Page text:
To no one’s surprise, DeCicco’s findings have been refuted by the Renewable Fuels Association, which represents the ethanol fuel industry. The association points to the fact that DeCicco’s research was funded by the American Petroleum Institute as the primary reason for labeling the findings incorrect. DeCicco’s assertions are obviously troubling not only for the ethanol-production crowd, but for everyone who has been singing the praises of ethanol.
In fact, it appears that Professor DeCicco’s study has created a very real speed bump in the road being traveled by the “renewable fuels” bandwagon. That speed bump is his finding that ethanol is not carbon neutral, as claimed by its proponents.
DeCicco’s findings are based on the scientific methods used to determine CO2 emissions from various types of fuels. In computing the CO2 emissions of petroleum-based fuels, researchers typically use life-cycle analyses, which take into account not only the impact of diesel- and gasoline-based CO2 tailpipe emissions, but also the emissions resulting from drilling, refining and transportation.
By comparison, the life-cycle analysis of ethanol includes the CO2 generated through refining, farming and use of fertilizer, but according to DeCicco, tailpipe emissions are not included because they are deemed to be offset by the CO2 absorbed by corn during the growing cycle.
According to Professor DeCicco,
“However, this analysis found that the gains in CO2 uptake by feedstock were enough to offset biofuel-related biogenic CO22 emissions by only 37 % over 2005–2013, showing that biofuel use fell well short of being carbon neutral even before considering process emissions.”
In essence, DeCicco is saying that comparison of CO2 emissions from gasoline and ethanol is an “apples and oranges” situation, and when it’s changed to an “apples-to-apples” comparison, ethanol comes up short.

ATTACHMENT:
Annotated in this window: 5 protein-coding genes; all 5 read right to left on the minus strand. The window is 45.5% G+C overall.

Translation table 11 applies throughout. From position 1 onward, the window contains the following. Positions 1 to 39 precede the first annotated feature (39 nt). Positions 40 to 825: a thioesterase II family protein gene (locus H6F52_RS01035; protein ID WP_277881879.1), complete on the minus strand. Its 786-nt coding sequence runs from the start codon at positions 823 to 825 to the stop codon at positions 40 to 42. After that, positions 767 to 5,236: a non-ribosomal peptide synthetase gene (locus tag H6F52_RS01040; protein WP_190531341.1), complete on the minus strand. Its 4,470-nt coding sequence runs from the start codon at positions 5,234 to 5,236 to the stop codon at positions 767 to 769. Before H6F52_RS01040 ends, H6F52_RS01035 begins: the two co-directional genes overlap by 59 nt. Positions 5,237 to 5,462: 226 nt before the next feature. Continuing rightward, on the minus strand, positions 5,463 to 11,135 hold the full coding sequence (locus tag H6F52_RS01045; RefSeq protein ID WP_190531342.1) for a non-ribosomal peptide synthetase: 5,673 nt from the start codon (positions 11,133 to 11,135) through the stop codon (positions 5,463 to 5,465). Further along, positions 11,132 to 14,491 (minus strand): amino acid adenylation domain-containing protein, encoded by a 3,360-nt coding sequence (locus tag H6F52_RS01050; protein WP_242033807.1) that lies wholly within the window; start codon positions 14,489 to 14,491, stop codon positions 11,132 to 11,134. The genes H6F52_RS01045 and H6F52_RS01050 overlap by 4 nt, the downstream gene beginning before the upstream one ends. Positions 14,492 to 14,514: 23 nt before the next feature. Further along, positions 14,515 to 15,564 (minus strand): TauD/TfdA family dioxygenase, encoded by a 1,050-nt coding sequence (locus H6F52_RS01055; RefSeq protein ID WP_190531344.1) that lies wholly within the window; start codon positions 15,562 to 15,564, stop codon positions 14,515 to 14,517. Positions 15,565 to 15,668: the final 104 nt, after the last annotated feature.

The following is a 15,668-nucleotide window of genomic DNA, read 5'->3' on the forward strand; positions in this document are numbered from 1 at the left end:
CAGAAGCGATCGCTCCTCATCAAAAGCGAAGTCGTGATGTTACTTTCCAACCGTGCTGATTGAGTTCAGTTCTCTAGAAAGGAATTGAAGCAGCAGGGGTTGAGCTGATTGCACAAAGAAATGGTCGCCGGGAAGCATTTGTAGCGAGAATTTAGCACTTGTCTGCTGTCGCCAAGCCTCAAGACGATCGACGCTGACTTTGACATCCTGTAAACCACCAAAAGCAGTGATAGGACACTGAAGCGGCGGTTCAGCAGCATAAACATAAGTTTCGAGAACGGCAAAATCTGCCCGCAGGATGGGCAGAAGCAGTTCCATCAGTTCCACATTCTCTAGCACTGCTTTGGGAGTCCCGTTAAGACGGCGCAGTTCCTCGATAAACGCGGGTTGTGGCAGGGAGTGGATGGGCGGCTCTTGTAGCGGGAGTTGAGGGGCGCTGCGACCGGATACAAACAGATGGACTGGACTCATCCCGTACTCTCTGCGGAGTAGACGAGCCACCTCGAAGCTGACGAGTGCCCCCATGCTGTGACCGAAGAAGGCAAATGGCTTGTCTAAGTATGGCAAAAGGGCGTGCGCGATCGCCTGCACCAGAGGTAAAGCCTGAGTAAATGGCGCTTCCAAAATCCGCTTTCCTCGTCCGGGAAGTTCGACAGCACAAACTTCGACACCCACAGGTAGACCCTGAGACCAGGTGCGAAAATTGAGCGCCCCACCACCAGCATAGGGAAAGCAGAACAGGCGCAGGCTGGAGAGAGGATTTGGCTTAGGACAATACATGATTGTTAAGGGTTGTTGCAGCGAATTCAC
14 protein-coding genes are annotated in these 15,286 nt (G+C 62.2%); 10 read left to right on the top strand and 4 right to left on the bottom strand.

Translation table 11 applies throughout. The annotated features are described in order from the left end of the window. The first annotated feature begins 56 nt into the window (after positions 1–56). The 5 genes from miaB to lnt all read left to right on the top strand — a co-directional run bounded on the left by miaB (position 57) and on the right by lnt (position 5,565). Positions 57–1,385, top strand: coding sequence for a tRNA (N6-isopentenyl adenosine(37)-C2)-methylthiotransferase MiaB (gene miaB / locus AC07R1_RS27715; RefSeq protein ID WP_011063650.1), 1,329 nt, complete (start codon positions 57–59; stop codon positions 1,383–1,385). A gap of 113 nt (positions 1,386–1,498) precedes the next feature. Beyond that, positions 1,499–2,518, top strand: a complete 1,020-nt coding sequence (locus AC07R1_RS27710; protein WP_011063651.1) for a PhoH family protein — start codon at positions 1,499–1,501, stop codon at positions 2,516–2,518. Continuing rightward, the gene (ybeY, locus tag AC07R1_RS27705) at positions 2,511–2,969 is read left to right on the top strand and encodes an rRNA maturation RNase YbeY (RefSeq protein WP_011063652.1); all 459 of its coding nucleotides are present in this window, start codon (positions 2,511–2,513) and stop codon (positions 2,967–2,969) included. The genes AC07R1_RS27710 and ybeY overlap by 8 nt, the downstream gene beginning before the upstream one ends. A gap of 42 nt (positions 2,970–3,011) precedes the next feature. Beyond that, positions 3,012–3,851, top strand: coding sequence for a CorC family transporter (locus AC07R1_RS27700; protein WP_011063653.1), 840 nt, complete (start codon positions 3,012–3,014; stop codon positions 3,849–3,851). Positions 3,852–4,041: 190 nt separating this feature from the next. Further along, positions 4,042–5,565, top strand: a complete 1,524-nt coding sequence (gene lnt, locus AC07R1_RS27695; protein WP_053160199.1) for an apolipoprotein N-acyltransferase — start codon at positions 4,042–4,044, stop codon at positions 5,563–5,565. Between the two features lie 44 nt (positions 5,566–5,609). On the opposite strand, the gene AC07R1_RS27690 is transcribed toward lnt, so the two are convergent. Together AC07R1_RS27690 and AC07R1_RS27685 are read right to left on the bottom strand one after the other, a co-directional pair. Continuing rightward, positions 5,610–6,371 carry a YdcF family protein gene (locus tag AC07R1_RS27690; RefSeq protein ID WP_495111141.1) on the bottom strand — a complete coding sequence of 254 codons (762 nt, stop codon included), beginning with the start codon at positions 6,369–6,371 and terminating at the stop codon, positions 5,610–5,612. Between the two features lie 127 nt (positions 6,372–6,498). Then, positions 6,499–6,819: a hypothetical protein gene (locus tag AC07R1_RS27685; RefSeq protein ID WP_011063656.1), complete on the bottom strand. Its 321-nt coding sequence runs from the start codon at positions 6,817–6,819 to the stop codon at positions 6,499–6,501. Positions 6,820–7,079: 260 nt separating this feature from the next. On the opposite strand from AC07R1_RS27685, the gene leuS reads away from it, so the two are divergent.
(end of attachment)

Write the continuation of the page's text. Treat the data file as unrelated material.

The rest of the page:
With ethanol being the preferred fuel for the “renewable fuels” bandwagon, Professor DeCicco’s study will continue to be discredited by the ethanol lobby. Yet in spite of charges of petroleum bias, DeCicco’s study appears entirely credible; a truly unbiased study of the facts would be the only means of determining the legitimacy or illegitimacy of the role played by corn-based ethanol in carbon emissions. Such a study is unlikely to be undertaken as it might prove that ethanol isn’t the magic bullet it’s claimed to be.
Another factor that is left unmentioned by ethanol promoters is fuel economy. Ethanol contains less energy than gasoline and more of it must be consumed to propel a vehicle down the highway; fuel economy typically drops by a few miles per gallon when switching from gasoline to E85 (motor fuel that contains 85% ethanol). Ethanol’s reduced fuel efficiency must also be figured in when comparing its CO2 emissions levels with those of straight gasoline.
Virtually all pump gas now contains approximately 10% ethanol and while its effect on fuel economy is minor, it still plays a role in CO2 emissions. That role may be significant, considering the amount of gasoline that is consumed on an annual basis.
Before dismissing the foregoing statements as being based on climate change denial, keep in mind that since 1959, world population has increased from 2.9 billion to almost 7 billion.
Yet, nowhere in the climate change discussion is there significant mention of the effect of a more than doubling of world population. If anthropogenic carbon emissions are truly the culprit causing climate change, population growth, however unpopular a subject, must be part of the discussion. It’s certainly part of the equation.